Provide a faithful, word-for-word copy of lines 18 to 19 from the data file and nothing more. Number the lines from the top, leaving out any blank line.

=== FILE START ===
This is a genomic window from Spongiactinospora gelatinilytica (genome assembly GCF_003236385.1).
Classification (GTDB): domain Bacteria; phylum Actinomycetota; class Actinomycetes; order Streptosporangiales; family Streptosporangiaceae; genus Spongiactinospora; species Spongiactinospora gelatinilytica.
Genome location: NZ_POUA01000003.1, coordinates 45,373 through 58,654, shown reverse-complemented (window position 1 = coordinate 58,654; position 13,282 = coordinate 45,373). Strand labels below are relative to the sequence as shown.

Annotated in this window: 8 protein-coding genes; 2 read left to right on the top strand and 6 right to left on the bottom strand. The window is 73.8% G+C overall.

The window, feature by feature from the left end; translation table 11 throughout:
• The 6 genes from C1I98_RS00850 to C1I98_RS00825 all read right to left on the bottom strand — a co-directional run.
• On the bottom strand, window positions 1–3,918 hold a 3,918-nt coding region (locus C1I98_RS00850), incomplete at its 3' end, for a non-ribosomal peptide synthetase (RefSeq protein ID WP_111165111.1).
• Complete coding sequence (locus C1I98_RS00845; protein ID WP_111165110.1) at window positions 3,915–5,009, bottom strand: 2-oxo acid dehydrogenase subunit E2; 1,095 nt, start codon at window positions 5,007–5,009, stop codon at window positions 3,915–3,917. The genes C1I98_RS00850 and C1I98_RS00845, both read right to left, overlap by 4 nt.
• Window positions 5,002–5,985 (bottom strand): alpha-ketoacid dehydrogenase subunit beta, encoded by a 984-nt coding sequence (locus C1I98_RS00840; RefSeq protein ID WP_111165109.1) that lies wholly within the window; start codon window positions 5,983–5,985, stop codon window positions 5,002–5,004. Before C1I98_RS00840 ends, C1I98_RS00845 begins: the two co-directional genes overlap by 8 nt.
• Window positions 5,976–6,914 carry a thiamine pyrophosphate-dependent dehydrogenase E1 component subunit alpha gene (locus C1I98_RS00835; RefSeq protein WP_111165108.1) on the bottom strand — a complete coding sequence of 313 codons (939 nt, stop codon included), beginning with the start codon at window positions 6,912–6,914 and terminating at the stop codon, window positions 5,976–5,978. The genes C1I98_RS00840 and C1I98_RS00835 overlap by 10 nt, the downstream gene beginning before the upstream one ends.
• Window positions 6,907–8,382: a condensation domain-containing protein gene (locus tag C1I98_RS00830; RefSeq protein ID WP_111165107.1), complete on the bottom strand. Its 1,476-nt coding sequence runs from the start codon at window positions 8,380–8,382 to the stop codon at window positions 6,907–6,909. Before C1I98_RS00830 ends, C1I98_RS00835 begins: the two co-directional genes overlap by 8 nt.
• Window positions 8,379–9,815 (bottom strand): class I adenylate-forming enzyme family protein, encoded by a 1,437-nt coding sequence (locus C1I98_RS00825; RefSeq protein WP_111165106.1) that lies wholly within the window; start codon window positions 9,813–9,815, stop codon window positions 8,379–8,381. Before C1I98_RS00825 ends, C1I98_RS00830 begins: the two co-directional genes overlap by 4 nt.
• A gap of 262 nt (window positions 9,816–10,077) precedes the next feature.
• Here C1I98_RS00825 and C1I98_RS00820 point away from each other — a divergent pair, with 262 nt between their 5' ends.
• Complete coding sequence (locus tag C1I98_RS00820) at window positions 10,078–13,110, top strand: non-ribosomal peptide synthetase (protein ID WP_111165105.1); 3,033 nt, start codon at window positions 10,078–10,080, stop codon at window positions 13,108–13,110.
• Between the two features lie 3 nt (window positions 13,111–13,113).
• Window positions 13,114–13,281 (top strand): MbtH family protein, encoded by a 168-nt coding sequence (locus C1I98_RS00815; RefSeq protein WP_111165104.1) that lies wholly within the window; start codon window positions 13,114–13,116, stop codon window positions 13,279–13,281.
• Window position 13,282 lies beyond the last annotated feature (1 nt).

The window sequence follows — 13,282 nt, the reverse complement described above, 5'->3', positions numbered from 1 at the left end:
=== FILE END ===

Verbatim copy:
• Window position 13,282 lies beyond the last annotated feature (1 nt).

The window sequence follows — 13,282 nt, the reverse complement described above, 5'->3', positions numbered from 1 at the left end: